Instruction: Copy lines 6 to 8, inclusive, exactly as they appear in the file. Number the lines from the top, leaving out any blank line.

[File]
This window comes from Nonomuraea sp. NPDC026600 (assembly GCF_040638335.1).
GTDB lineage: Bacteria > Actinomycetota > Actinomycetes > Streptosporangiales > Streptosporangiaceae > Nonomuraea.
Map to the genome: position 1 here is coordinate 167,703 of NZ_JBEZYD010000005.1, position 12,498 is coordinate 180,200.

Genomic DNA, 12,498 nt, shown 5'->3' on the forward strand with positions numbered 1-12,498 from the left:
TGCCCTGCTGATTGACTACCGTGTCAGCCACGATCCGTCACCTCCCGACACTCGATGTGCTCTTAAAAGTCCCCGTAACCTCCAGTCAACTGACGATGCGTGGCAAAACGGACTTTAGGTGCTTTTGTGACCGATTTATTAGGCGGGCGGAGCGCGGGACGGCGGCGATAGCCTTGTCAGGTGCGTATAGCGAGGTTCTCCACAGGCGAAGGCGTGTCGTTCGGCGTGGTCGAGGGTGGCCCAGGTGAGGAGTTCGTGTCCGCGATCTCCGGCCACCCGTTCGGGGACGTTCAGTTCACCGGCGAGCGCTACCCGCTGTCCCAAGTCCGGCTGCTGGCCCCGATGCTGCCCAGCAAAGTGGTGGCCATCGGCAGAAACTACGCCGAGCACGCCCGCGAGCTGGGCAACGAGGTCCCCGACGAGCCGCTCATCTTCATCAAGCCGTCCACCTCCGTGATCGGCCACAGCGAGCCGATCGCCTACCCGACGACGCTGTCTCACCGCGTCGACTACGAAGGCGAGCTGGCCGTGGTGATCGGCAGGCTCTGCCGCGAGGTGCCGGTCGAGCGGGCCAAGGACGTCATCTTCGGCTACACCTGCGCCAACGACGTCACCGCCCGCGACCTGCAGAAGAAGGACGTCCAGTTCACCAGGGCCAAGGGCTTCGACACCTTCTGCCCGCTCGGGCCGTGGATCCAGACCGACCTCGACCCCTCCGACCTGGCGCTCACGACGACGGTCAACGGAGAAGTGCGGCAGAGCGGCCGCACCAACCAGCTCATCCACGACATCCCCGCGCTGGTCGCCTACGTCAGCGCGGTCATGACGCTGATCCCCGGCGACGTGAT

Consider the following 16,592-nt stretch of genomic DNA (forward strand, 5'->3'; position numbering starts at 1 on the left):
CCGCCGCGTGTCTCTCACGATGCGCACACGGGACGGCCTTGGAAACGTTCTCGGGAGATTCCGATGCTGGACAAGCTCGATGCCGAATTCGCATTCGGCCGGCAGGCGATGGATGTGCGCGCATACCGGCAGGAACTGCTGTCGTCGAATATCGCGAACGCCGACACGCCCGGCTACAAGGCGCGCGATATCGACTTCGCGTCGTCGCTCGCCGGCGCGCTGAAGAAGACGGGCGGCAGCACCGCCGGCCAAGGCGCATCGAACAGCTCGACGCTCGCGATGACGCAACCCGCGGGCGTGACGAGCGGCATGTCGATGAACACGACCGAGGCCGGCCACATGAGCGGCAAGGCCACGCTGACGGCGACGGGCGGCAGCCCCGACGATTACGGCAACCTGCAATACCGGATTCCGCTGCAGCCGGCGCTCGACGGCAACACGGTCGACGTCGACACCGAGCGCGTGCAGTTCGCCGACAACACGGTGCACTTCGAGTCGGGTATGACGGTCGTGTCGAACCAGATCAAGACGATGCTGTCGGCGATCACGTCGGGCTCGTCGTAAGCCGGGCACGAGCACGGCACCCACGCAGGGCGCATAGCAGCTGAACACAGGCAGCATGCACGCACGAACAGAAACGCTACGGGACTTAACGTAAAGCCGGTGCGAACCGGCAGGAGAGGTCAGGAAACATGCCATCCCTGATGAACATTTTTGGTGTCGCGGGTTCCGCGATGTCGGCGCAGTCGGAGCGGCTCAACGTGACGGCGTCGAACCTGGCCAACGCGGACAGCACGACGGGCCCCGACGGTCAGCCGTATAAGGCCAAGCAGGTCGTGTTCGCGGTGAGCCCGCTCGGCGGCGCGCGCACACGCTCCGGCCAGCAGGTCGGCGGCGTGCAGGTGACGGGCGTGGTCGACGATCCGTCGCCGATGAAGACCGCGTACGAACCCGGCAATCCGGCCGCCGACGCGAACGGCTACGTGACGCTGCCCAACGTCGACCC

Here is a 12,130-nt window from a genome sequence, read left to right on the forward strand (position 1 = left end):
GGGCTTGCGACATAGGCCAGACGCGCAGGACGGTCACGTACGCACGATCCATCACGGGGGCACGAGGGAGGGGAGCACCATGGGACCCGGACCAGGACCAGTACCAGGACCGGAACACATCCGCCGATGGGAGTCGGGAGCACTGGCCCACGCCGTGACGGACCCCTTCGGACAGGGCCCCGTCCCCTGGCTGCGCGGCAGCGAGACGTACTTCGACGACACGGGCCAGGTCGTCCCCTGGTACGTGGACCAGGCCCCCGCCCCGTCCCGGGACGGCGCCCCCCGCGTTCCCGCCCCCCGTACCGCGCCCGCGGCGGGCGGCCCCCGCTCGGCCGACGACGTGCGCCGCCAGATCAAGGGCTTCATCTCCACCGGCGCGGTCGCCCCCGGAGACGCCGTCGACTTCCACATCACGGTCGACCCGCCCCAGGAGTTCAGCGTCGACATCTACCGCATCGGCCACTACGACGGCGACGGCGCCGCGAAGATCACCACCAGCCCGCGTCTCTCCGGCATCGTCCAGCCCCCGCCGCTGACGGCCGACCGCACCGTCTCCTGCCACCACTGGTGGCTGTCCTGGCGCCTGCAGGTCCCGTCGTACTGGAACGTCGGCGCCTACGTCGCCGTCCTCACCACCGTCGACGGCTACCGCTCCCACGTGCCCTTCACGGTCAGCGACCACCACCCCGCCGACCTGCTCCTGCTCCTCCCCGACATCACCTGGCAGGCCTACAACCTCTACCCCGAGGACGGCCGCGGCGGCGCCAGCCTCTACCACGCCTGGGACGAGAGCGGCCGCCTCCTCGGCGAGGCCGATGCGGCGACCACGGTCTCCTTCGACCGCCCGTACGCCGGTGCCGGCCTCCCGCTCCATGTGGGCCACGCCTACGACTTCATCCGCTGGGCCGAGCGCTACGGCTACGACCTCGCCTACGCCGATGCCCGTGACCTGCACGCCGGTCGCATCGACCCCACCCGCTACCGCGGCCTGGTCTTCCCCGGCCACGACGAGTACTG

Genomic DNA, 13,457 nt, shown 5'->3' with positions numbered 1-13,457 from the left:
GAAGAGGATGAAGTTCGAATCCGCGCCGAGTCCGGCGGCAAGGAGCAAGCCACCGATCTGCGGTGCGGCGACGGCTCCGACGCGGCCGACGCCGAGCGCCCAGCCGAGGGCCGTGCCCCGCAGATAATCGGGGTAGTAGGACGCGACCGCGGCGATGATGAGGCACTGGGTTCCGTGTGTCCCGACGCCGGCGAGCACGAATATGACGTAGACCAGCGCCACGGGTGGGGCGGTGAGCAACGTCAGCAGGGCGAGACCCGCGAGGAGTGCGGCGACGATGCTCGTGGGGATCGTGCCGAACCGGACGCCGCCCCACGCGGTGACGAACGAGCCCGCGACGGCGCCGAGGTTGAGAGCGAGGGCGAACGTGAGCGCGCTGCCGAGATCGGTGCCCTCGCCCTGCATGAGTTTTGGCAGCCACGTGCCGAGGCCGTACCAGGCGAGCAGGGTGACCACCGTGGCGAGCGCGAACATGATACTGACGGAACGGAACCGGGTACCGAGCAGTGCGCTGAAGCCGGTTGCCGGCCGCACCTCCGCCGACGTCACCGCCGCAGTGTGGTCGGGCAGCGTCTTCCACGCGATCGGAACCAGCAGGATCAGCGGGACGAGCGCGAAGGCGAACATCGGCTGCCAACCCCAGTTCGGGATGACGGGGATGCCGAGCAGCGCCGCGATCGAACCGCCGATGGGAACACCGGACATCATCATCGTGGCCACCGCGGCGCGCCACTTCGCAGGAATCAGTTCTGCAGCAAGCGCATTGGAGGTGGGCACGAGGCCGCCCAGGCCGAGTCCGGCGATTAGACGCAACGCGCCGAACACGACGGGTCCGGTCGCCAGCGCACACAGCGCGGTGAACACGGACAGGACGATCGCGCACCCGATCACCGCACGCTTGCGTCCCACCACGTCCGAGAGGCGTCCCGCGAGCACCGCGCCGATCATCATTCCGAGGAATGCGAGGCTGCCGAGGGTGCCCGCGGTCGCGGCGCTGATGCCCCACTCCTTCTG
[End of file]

Consider the following 16,592-nt stretch of genomic DNA (forward strand, 5'->3'; position numbering starts at 1 on the left):
CCGCCGCGTGTCTCTCACGATGCGCACACGGGACGGCCTTGGAAACGTTCTCGGGAGATTCCGATGCTGGACAAGCTCGATGCCGAATTCGCATTCGGCCGGCAGGCGATGGATGTGCGCGCATACCGGCAGGAACTGCTGTCGTCGAATATCGCGAACGCCGACACGCCCGGCTACAAGGCGCGCGATATCGACTTCGCGTCGTCGCTCGCCGGCGCGCTGAAGAAGACGGGCGGCAGCACCGCCGGCCAAGGCGCATCGAACAGCTCGACGCTCGCGATGACGCAACCCGCGGGCGTGACGAGCGGCATGTCGATGAACACGACCGAGGCCGGCCACATGAGCGGCAAGGCCACGCTGACGGCGACGGGCGGCAGCCCCGACGATTACGGCAACCTGCAATACCGGATTCCGCTGCAGCCGGCGCTCGACGGCAACACGGTCGACGTCGACACCGAGCGCGTGCAGTTCGCCGACAACACGGTGCACTTCGAGTCGGGTATGACGGTCGTGTCGAACCAGATCAAGACGATGCTGTCGGCGATCACGTCGGGCTCGTCGTAAGCCGGGCACGAGCACGGCACCCACGCAGGGCGCATAGCAGCTGAACACAGGCAGCATGCACGCACGAACAGAAACGCTACGGGACTTAACGTAAAGCCGGTGCGAACCGGCAGGAGAGGTCAGGAAACATGCCATCCCTGATGAACATTTTTGGTGTCGCGGGTTCCGCGATGTCGGCGCAGTCGGAGCGGCTCAACGTGACGGCGTCGAACCTGGCCAACGCGGACAGCACGACGGGCCCCGACGGTCAGCCGTATAAGGCCAAGCAGGTCGTGTTCGCGGTGAGCCCGCTCGGCGGCGCGCGCACACGCTCCGGCCAGCAGGTCGGCGGCGTGCAGGTGACGGGCGTGGTCGACGATCCGTCGCCGATGAAGACCGCGTACGAACCCGGCAATCCGGCCGCCGACGCGAACGGCTACGTGACGCTGCCCAACGTCGACCC

Here is a 12,130-nt window from a genome sequence, read left to right on the forward strand (position 1 = left end):